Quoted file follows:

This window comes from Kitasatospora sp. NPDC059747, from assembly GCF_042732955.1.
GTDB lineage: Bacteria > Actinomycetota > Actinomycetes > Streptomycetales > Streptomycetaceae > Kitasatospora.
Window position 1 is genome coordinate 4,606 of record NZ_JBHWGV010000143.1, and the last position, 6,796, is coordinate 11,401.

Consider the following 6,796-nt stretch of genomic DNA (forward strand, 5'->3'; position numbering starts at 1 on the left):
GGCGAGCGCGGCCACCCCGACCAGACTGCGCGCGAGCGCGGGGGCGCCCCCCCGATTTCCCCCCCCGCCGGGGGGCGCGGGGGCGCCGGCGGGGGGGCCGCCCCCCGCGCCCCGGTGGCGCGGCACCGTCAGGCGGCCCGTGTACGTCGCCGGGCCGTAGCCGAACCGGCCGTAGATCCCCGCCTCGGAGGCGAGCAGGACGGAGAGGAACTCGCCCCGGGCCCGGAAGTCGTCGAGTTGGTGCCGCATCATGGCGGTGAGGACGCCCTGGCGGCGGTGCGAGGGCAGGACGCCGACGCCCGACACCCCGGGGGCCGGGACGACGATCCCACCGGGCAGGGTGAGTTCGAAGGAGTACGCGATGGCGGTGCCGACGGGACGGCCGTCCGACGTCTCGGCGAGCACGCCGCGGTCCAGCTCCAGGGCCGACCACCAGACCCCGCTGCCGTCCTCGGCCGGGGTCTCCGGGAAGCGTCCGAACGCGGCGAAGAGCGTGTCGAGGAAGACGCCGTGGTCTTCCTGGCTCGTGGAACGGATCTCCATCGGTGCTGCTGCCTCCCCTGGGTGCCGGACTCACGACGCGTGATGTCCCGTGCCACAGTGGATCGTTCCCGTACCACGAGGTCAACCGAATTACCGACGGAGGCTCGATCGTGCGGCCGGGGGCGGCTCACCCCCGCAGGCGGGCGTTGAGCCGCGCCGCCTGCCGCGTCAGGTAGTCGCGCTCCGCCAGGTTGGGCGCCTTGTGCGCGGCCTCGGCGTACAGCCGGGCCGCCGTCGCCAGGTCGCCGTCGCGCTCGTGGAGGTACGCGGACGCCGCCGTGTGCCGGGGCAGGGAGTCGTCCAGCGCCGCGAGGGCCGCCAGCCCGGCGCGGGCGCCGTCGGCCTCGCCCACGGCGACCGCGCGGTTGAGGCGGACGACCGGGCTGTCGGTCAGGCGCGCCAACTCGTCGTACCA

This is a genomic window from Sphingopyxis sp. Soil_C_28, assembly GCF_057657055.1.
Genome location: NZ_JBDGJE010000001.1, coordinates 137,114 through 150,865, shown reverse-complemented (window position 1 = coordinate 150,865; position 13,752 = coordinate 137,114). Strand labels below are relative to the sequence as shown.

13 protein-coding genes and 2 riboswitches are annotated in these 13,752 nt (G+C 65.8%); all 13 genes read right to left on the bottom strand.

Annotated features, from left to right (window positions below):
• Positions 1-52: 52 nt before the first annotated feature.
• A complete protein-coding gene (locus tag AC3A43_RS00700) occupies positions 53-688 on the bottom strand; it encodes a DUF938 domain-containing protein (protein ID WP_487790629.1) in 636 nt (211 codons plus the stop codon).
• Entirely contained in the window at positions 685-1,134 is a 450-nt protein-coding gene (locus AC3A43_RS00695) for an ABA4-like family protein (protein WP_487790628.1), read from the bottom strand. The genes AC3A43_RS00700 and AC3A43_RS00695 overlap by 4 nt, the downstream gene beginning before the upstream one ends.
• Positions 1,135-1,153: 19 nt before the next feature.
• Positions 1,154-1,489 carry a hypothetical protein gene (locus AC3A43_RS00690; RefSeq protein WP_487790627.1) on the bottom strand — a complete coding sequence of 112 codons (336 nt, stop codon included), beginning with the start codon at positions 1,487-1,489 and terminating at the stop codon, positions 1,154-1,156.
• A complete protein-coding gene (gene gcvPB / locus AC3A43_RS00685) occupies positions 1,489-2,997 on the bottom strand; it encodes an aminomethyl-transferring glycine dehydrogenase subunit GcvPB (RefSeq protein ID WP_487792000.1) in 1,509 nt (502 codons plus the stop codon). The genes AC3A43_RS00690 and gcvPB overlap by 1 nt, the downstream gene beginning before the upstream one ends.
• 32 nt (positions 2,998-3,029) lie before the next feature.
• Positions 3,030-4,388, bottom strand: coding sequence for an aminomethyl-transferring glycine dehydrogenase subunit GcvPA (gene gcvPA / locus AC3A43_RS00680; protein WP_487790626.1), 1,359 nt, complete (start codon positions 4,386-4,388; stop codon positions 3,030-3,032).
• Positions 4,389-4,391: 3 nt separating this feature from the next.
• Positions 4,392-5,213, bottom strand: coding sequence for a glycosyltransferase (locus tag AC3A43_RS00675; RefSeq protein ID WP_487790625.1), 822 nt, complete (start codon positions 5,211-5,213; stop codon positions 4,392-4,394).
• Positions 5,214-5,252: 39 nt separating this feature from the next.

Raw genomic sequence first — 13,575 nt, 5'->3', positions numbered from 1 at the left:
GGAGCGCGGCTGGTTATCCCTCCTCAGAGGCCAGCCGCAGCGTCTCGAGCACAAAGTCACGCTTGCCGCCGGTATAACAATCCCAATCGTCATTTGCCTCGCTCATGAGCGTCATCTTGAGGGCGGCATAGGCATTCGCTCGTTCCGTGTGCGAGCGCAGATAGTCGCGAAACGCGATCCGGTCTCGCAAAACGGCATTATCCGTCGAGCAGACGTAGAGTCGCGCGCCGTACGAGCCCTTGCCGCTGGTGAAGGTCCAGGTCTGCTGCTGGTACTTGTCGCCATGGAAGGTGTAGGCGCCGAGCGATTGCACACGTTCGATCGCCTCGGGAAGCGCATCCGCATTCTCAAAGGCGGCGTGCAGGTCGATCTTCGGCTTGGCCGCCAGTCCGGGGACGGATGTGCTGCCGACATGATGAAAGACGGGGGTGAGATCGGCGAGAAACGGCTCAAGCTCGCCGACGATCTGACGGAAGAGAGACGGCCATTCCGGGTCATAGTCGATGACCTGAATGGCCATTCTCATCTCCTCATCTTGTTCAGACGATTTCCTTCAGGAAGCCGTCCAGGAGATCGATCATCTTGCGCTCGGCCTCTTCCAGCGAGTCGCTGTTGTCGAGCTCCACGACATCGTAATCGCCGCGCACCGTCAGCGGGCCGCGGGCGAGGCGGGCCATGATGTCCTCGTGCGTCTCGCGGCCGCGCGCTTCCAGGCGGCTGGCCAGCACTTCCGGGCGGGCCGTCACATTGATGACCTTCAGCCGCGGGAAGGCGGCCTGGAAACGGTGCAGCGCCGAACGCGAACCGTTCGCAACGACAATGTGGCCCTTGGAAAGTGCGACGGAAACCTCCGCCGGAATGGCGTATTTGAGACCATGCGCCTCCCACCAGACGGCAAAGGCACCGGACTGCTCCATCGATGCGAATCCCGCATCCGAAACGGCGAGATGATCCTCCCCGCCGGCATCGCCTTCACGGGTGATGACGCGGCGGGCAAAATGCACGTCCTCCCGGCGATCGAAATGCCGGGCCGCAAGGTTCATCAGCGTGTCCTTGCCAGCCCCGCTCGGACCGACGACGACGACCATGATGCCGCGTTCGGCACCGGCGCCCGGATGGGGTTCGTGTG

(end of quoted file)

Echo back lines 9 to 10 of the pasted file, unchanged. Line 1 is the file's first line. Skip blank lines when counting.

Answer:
Annotated features, from left to right (window positions below):
• Positions 1-52: 52 nt before the first annotated feature.